Trump Administration - circular firing squad being assembled in the wake of the media disaster. Since Trump won't find himself to blame I reckon we'll see a lot of staff turnover in the next few weeks.
FBI and the rest of the Intelligence Community - pissed. I'm beginning to believe that if Trump does get taken down the epitaph will read, "Don't f*** with the FBI."
Congressional GOP - nearly all the heads are still buried deeply in the sand. A few are starting to pop their heads up, however. That'll be a trend to keep an eye on. But for now, let's face it. Trump admitted on tape in a televised interview that he fired the head of the FBI to obstruct an investigation the FBI was conducting regarding Trump and his associates. And the collective Congressional GOP response was, "Eh, so what?"
My sense of them remains that nothing changes for them until and unless all of this translates into losing gerrymandered seats. If Democrat Jon Ossoff wins the special election for a US House seat in Georgia on June 20th -- a seat won by the Republican by 20 points in 2016 -- a lot of GOP Congressmen may suddenly rediscover their regard for the rule of law. Right now the polls have him in a dead heat for that seat.
Congressional Dems - a mix of genuine concern, genuine outrage, faux outrage, and unsightly glee. Hey, Congressional Dems, it'd be a bit easier to believe that you are "putting country over party" in this matter if every single damn email you spammed me with last week didn't also contain a fundraising demand.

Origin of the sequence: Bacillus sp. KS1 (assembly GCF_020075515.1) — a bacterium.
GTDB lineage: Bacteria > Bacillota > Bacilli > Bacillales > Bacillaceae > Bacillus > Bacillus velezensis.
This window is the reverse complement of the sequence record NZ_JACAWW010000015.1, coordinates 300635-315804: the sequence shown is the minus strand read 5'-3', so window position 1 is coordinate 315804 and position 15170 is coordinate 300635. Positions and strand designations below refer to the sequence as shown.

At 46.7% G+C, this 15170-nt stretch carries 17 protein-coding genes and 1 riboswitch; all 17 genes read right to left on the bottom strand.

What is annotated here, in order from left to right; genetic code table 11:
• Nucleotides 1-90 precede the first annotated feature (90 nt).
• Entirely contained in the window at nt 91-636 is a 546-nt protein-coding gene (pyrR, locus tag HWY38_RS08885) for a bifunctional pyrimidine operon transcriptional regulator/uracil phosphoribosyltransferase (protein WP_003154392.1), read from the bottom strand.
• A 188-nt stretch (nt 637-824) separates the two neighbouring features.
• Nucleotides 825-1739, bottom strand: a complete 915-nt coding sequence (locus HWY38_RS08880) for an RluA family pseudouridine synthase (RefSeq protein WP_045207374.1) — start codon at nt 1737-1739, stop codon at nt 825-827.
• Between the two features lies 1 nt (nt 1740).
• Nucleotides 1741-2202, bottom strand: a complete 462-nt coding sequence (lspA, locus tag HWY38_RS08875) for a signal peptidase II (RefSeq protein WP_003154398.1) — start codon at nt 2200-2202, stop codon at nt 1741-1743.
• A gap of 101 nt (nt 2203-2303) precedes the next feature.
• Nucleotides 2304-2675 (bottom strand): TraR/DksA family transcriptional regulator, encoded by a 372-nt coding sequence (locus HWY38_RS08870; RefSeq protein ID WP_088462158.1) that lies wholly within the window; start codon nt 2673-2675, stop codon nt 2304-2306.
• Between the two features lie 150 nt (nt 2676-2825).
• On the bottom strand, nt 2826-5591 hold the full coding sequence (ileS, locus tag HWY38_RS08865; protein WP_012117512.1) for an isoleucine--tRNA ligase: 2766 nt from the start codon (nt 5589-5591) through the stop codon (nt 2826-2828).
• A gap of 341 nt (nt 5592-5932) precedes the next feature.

Twitter - All atwitter.
Me - Freaking exhausted. I'd done a pretty good job through the first few months of the ongoing Trumpiness keeping it all compartmentalized and only letting it intrude on my work day during lunchtime. My ability to do that broke down after Comey got canned. I tried my best to ignore it all, but I simply felt compelled to check in fairly frequently on the decline and fall of Western Democracy. And every time I checked back in on the news, there were genuinely new developments. It was crazy. Plus, aside from Comey and the Russia investigation, there were a lot of other substantial developments and real news that I haven't even mentioned here.
What I really need this week is for the world to not have another crazy news week. I have things to do this week, and I need to be able to focus on them. I can't do that if the news repeats the pace of last week.
Trump is headed off on his first overseas trip on Friday. So maybe he'll spend this week looking at maps of his overseas properties and staying away from Twitter, constitutional crises, and public confessions to obstruction of justice.
I can hope, can't I?
Last week felt like one of the most consequential news weeks I can ever recall. What those consequences will be remain to be seen. Despite the iron-clad pronouncements of clouds of pundits arguing vehemently on my TV last week, only history will tell us if last week was a good week or a bad week for the rule of law.
As I told Monique and a few others last week, I used to think that living through Watergate was probably exciting and maybe even a little fun. I now realize that the only reason I thought that was because I know how it turned out ... with a triumph for the rule of law. In reality, living through this sort of disaster is equal parts frightening and horrifying. I'm hopeful this one will turn out okay, too.
But there are no guarantees. Dark Ages all have starting points.
I'm rooting for the light.
But I'm worried.